In the four operas of Wagner’s Der Ring des Nibelungen, gods and mortals struggle for control, ending for the gods in a catastrophic fall. The cycle runs roughly 15 hours, and is set in locations from the Rhine to Valhalla. The three plays of playwright Richard Nelson’s The Gabriels cycle visit one extended family of six on three days (March 4th, September 16th, and November 8th) in 2016. The total running time is just over five hours, during which the family sit in their kitchen in Rhinebeck, New York, preparing dinners.
Yet Nelson’s extraordinary work—in a quietly definitive production that he himself directed—is, for me, as moving and epochal as Wagner’s.
The subtitle of The Gabriels is “Election Year in the Life of One Family.” Each of the three component plays has a separate identity—they are called, in order, Hungry, What Did You Expect?, and Women of a Certain Age—and in fact, they were performed separately at the New York Public Theater, before a few precious marathon performances were offered in December. It was a marathon that I saw, and frankly, I can’t imagine it any other way—think of The Gabriels as three hypnotically long one acts, during which very little—but also, everything—happens.
Some of what occurs is, of course, American politics. But that subtitle suggests something more central and concrete than what we get. The Gabriel family discuss current issues, about which their allegiances are sometimes oblique and changing.
But the events and anxieties which have led to this difficult, even perilous, year are more personal. These circumstances are set in place before the action—the previous November, Thomas Gabriel, one of the brothers, died in late middle-age. His widow, Mary (the luminous, magnificent Maryann Plunket) is particularly struggling—a doctor experienced in treating others, she seems superficially in control, but there’s a deeper sense of rudderlessness that has left her emotionally stalled.
These qualities—torpor amidst an inexorable downward pull—can be seen in all the family members, who also include George (Jay O. Sanders) and Joyce (Amy Warren), Thomas’s brother and sister; Hannah (Lynn Hawley), George’s wife; Karin, Thomas’s first wife (Meg Gibson); and the family matriarch, Patricia (Roberta Maxwell). One or two of trials they undergo—personal and professional losses, aging, poor financial decisions with serious consequences—might have solutions; but taken together, we wonder whether the Gabriels can survive. Yet day to day, that’s exactly what they do.
Nelson is often compared to Chekhov, and it’s easy to see why, especially in his compassionate but unflinching depiction of a diverse yet unified community. Seen here, to me he’s more the successor to Thornton Wilder—like Our Town, The Gabriels is an elegy for America, where personal stories stand in for a kind of heroic national character.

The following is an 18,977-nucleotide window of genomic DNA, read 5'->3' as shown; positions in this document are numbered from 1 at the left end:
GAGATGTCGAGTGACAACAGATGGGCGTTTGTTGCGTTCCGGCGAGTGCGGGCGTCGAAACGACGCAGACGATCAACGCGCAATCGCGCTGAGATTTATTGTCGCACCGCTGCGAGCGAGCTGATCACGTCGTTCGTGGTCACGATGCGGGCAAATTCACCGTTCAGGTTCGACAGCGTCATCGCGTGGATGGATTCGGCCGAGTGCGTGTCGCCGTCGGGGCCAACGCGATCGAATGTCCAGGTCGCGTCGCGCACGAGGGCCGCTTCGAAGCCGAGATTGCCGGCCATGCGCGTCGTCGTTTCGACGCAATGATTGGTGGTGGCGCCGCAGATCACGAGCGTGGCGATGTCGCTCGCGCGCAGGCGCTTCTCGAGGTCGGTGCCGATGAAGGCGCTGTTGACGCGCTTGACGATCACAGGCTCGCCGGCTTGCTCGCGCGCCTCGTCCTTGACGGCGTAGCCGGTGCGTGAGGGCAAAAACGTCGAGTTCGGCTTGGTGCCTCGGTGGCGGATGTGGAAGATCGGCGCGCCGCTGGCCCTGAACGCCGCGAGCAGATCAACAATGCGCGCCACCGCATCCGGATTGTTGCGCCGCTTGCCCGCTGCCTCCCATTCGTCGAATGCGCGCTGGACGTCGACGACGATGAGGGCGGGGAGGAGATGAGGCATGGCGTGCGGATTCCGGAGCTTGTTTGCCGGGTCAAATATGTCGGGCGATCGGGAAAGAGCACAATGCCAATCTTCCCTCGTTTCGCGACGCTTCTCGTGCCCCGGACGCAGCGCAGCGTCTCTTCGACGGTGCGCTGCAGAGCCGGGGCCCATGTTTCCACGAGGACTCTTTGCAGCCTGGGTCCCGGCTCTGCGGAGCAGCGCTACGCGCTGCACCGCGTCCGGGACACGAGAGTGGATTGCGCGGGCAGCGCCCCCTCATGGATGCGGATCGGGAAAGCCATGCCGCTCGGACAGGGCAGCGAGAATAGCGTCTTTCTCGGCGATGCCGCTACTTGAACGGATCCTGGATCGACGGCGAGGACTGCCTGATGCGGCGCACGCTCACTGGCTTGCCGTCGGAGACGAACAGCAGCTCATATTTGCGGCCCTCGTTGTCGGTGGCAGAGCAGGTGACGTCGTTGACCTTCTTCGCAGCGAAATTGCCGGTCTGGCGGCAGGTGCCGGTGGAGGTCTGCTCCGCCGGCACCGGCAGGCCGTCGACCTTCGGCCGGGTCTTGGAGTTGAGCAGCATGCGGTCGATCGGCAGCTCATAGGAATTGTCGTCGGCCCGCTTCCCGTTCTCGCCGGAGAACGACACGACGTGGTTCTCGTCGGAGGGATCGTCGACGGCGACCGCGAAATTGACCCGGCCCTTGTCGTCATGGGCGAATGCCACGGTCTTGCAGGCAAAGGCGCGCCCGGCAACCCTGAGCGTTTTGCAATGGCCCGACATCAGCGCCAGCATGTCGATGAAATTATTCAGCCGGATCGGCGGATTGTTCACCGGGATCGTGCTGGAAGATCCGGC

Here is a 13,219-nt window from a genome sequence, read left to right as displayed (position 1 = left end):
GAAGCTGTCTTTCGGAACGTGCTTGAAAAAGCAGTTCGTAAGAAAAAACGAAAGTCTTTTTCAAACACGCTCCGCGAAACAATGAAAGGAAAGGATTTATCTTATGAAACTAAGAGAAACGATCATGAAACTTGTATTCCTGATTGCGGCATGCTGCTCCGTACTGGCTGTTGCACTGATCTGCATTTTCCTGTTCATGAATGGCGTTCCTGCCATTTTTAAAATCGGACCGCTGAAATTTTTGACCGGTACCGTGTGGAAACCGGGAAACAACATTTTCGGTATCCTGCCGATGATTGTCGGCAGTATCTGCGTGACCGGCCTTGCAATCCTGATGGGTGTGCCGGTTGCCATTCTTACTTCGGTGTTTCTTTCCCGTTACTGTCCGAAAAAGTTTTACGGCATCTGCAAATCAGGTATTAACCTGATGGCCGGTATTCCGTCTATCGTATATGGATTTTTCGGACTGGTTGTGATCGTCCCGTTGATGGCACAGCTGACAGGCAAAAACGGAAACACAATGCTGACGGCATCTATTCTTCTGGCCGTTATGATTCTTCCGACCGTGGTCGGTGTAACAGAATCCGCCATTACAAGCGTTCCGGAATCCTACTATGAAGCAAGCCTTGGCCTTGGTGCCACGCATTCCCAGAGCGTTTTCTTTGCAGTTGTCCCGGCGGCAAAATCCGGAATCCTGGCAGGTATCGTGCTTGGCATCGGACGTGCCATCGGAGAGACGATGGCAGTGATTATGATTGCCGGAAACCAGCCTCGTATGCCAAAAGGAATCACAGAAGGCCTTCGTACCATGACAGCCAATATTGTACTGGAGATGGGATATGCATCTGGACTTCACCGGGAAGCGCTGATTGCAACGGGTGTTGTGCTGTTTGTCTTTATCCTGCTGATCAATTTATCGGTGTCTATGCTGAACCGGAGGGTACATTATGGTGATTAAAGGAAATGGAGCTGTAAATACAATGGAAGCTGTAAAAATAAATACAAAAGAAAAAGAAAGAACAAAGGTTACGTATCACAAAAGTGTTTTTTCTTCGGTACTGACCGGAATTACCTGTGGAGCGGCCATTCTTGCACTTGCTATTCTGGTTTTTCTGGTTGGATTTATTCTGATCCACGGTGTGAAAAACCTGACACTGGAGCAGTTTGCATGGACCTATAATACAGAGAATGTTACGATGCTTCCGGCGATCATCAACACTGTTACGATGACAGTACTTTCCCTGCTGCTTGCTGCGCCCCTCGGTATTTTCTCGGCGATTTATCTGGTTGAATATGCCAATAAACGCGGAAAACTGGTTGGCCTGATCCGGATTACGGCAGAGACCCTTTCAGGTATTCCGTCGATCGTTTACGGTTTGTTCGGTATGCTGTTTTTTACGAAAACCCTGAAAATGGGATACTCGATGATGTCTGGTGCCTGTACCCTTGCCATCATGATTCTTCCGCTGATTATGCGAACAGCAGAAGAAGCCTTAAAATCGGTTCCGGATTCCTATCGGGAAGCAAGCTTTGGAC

As with Wilder, Nelson is an idealist. Though the Gabriels aren’t faultless, they are, to a person, bright, charming, intellectually curious, and lovable. Even while I was watching the cycle—and so caught up in the moment that they seemed as real and important to me as my own family—a little voice kept nagging: Do such people really exist? Aren’t they too-good-to-be-true, these working stiffs who spend their free time talking about Edith Wharton and celebrating Melville? Isn’t this romantic wish fulfillment on Nelson’s part, in service of a poignant but questionable thesis (that the Gabriels are what ordinary Americans on the brink of losing their homes are really like)?
I can’t answer these questions. But I can tell you that in the end, it didn’t matter much in this production that, paradoxically, seems almost not to be “a production” at all, so real and truthful does every moment feel.
The entire cast is superb, but Plunkett and Roberta Maxwell are especially memorable. Maxwell in particular gives what could be a masterclass. I wish I could send every actor I know to watch her—in part, because it’s so difficult to describe what she “does.” Sometimes, it seems to be almost nothing, since there’s a stillness and inscrutability as she sits silently, watching the action around her. Yet every moment is lit from within by a heartbreaking sense of dignity in the face of physical decline.
The last installment of The Gabriels is set on election day—we take our leave of the family before they know the results. When I saw the plays at the final marathon on December 18th, what for many of us had been the unthinkable was now reality. And it left a haunting sense of emptiness—we’ll never learn how Mary, George, Patricia, and the rest will handle a Donald Trump presidency.
Yet somehow, we do know exactly what they’re going to do—the next day, at least. They’ll wake up, face the world, as they do every other day. And they will make dinner.
The Gabriels next plays at the Kennedy Center, 7-22 January 2017. For more information, visit the website.